The truth, however, is that it does wield an influence over us all: when issues such as gender identity reach national parliaments, CoE resolutions allow politicians to present their case as a fait accompli. Indeed, when Maria Miller first introduced the concept of gender self-identification to the House of Commons in 2016, she cited: “Resolution 2048 of the Parliamentary Assembly of the Council of Europe.”
That isn’t to say that all politicians subscribe to the CoE’s transgender agenda. On Tuesday, five members of the UK delegation tabled 10 amendments in an attempt to rescue the resolution. Just three managed to find their way into the final text. The first, Amendment 11, crucially inserted the word ‘sex’ into paragraph 12.1:
“amend criminal legislation as necessary to ensure that its provisions with respect to hate crimes clearly cover all offences committed against a person or group of persons based on their sex, sexual orientation, gender identity, gender expression and sex characteristics, include proportionate and dissuasive sanctions, protect victims’ rights and make provision for them to receive compensation”.
Amendments 12 and 13 ensured that sex would be protected elsewhere in reference to the criminal law.
In a powerful yet conciliatory speech, Labour MP Tonia Antoniazzi introduced the 10 amendments. She skewered the most egregious failings of the resolution and the accompanying report that has been forwarded by Fourat Ben Chikha, a Green politician from Belgium. Antoniazzi was clear in her objectives: “We need transparency… I hope to amend the resolution to reflect the reality of the situation.”
Why indeed had Ben Chikha shackled the UK with Hungary, Poland, the Russian Federation and Turkey when reporting on hate in Europe? Without any context, anyone reading his proposal might reasonably imagine that those five countries were hotbeds of anti-trans hatred. In his report, Ben Chikha cited a 2021 Annual Review by ILGA Europe — an NGO which advocates for the “human rights and equality for LGBTI people at European level”. The ILGA review does contain a raft of tables and charts — but their evidence points to a reality somewhat different from the fantasy Ben Chikha presented to the Assembly.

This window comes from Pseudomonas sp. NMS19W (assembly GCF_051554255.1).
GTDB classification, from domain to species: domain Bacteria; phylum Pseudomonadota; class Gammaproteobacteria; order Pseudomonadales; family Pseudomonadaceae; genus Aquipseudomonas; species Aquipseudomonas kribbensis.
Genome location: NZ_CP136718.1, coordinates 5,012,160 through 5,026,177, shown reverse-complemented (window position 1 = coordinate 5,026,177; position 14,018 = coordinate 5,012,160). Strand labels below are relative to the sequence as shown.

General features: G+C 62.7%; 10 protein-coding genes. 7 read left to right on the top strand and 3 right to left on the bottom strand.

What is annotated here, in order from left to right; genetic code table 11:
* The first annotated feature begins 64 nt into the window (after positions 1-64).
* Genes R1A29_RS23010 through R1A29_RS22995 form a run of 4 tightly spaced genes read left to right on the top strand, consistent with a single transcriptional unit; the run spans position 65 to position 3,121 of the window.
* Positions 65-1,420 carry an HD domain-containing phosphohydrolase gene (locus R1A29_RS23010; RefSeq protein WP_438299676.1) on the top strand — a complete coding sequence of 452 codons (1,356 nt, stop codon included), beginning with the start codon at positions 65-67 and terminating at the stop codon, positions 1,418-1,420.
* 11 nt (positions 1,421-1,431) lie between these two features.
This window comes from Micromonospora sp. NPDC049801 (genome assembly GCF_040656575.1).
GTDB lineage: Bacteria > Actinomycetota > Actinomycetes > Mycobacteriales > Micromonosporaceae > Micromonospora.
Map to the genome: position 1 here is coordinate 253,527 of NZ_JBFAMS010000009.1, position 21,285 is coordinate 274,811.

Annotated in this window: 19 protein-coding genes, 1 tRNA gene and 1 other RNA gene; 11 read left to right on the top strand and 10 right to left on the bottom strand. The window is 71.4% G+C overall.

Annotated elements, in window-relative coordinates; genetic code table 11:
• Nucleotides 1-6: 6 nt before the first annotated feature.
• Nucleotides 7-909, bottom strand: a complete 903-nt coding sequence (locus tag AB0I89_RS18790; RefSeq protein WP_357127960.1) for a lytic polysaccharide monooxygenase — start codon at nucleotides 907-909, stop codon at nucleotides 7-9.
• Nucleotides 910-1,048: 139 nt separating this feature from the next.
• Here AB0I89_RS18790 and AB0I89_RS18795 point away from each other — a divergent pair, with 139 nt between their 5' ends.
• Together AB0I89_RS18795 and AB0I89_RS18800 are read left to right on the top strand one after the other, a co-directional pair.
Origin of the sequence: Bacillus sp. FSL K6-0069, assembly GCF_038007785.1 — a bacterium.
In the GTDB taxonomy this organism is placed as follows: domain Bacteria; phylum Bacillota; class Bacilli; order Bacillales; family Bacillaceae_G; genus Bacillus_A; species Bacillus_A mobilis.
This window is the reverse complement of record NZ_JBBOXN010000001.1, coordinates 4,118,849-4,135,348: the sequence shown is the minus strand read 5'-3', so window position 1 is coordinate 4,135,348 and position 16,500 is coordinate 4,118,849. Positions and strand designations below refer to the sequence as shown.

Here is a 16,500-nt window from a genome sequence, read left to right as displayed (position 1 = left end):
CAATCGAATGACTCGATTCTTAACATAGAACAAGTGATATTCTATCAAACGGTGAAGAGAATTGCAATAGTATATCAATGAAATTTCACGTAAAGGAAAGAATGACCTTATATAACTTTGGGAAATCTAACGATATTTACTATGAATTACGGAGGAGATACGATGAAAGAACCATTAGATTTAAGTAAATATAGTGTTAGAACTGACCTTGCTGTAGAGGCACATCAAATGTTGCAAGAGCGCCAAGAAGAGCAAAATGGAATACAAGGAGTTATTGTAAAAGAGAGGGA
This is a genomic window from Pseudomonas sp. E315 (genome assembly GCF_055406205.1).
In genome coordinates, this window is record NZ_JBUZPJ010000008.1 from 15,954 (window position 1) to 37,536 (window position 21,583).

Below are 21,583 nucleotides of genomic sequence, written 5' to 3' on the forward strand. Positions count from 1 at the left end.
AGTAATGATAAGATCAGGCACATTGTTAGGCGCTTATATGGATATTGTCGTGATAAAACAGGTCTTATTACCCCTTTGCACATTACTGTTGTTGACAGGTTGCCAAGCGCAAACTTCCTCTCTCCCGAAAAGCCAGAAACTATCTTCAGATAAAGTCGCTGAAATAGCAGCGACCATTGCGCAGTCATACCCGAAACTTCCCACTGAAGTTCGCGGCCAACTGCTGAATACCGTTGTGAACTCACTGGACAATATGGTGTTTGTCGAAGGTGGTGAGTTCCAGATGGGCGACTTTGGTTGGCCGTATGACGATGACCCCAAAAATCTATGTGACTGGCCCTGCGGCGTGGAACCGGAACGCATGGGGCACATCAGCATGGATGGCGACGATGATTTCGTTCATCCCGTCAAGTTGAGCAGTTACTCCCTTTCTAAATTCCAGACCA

As Antoniazzi pointed out: “The [ILGA] Review links the data source, Rainbow Europe. In the rank order of 49 European countries, the UK was placed fifth in respect of hate crime and hate speech. I want to underline that, it was fifth.” Not the fifth worst, but the fifth best. The table cited by Antoniazzi andplaced Malta at the top, with the UK only four places behind, ahead of France, Germany and Ben Chikha’s Belgium. Turkey, Poland and Russia languished at the foot of the table.
What these figures actually mean is open to discussion: do they reflect law and policy, or the experience of LGBTI people in society? But either way, there was nothing to suggest that the UK had a particular problem. The UK nation was defamed in this report, and Antoniazzi was correct to point it out.